Forty years as a police officer in North Tonawanda, the last 15 as chief, wasn't enough public service for Lloyd Graves.
The retired cop is now helping feed the hungry.
"Whatever needs to be done, that's my job around here," said Graves, who has been volunteering his services at the North Tonawanda Food Pantry for six years. His wife, Delmar, also helps during the holiday season.
The former police chief along with a retired Niagara-Wheatfield teacher and a retired Niagara Mohawk customer service representative are among the dozens of volunteers who found new lives after their long careers.
"I never thought I'd be a 63-year-old stock boy," Ron Wacker said as he packed food items into boxes.
Wacker, a widower who lives in North Tonawanda, worked for Niagara Mohawk for 35 years.
"I like doing this," he said. "It gets me up in the morning."
The food pantry at 100 Ridge Road is receiving 200 Christmas dinner baskets provided by The Buffalo News Neediest Fund, said Bonnie Giammusso, pantry coordinator.
The News Neediest Fund and the Western New York Holiday Partnership joined to provide food and toys to more than 12,000 needy families in Erie and Niagara counties this holiday season.
In Erie County, at least 54,000 people in 18,000 households live at or below the poverty level.
"And they're just the ones we know about through our 304 agencies," said Anne Julian, agency services manager at the Food Bank of Western New York.
In Niagara County, there are more than 27,000 individuals living in poverty.
"I grew up poor in the Adirondacks, so I know all about hunger and need," said Paul Cassavaugh of Amherst, one of the volunteers at the Food Pantry of North Tonawanda.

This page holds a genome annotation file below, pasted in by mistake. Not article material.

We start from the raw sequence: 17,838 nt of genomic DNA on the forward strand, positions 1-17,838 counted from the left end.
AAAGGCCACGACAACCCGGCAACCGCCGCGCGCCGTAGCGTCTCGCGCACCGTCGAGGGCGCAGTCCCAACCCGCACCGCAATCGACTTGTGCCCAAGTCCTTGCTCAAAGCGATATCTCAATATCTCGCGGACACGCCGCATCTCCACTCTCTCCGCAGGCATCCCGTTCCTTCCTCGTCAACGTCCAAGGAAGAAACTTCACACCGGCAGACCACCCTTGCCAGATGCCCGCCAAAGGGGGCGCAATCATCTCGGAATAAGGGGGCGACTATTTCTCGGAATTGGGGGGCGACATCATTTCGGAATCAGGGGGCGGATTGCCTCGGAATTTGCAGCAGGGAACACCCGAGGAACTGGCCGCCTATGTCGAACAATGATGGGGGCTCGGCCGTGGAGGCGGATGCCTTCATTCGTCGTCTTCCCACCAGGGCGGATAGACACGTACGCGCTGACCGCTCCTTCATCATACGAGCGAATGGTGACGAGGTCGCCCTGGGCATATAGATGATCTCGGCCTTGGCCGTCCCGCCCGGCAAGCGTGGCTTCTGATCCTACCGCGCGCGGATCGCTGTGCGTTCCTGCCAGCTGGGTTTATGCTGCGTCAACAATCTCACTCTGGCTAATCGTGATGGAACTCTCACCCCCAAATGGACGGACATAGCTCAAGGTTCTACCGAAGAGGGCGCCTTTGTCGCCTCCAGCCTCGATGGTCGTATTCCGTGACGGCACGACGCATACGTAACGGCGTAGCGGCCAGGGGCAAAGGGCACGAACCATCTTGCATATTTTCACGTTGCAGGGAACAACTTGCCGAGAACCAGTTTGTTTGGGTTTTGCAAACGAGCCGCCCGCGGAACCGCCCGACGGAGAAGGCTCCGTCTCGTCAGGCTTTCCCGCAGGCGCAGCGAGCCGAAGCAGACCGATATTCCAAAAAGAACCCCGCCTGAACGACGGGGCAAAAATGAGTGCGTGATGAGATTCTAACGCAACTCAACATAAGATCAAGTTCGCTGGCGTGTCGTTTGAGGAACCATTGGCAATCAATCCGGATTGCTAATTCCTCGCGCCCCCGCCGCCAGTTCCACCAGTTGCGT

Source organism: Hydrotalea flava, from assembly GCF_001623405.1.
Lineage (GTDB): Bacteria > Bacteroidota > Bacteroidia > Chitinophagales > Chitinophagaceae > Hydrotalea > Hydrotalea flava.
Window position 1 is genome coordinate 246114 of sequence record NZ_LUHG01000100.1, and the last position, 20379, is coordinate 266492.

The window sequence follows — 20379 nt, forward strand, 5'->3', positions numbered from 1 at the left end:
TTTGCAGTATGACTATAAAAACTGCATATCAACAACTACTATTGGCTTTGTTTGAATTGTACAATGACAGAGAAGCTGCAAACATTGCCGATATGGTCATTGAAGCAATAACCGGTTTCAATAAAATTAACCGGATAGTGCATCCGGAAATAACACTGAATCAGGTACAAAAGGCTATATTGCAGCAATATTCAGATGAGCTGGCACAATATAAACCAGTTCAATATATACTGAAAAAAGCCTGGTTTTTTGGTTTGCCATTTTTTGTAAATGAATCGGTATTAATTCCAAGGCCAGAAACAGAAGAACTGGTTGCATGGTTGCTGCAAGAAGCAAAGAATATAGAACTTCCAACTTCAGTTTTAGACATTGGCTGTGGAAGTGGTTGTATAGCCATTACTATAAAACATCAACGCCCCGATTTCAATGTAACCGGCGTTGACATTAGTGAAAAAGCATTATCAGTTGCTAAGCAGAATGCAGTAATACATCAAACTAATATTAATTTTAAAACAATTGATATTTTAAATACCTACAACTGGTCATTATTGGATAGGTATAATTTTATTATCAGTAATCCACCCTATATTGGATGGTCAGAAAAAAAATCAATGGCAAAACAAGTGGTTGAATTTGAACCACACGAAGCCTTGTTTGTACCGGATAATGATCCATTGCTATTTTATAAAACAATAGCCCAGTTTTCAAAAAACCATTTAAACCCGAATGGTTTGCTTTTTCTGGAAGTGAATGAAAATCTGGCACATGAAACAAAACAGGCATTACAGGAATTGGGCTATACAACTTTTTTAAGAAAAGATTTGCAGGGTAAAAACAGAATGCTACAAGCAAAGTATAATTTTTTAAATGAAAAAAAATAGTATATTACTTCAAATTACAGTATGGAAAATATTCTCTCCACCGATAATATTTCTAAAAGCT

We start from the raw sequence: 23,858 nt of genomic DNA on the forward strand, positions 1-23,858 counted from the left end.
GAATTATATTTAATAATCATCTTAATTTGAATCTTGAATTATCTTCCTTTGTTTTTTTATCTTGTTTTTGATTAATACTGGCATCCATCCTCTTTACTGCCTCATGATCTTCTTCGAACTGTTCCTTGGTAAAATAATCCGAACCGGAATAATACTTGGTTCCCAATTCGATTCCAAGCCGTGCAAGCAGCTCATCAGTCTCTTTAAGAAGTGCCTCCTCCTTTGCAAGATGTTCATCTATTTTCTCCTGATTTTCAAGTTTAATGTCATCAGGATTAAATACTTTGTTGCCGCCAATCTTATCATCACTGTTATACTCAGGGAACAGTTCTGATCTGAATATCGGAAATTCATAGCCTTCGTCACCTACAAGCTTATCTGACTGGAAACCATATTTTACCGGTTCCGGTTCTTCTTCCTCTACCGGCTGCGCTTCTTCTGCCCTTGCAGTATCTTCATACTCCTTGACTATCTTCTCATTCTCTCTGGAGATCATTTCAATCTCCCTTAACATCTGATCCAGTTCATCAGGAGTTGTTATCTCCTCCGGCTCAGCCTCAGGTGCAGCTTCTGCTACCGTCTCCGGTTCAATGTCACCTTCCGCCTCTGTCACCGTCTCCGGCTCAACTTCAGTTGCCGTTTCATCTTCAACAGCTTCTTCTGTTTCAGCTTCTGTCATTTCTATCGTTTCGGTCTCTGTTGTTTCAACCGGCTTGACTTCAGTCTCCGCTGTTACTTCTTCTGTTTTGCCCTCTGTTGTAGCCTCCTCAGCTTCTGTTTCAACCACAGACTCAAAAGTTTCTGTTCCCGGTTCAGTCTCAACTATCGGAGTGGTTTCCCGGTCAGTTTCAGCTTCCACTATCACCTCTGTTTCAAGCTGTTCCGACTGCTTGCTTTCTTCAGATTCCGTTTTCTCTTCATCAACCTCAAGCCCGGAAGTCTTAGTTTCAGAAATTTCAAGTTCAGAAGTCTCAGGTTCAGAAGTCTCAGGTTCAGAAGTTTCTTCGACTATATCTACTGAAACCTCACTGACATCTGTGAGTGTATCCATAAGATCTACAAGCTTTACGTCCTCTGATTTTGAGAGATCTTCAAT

The pantry, which is open from 10 a.m. to 2 p.m. five days a week during the holiday season and from 10 a.m. to 12:30 p.m. the rest of the year, feeds 250 families each month, Giammusso said.
Food is delivered in bags from the Food Bank of Western New York, and also picked up from supermarkets, stores and churches. A wide variety of food items -- including cans of soup and vegetables, jars of jam and fruit juice, and boxes of cereal -- are sorted and packed into boxes in a large storeroom. Two big freezers contain frozen turkeys that are distributed over the Thanksgiving-Christmas holiday period.
"Everyone is so generous," said Marilyn Allenbach, a widow and retired school custodian who lives in Amherst. "I love working here. This group is great."
Part of Cassavaugh's job is to head out in the pantry's van at 7:30 a.m. and collect about 10 cartons of donated food from places such as Tops markets, Dunkin' Donuts and other area food outlets.
"We sort it out here and see what we need," he said.
Leftover food is, in turn, donated to such community service organizations as the Salvation Army, the YWCA and the Tonawanda Senior Center.
The food pantry -- which receives funding from the United Way of the Tonawandas and Eastern Niagara United Way, and private donations from more than 50 churches, schools and service clubs in the Tonawandas -- is marking its 25th anniversary this year.
"It's sad that there are so many people in need," Giammusso said. "I'm glad we're here to help."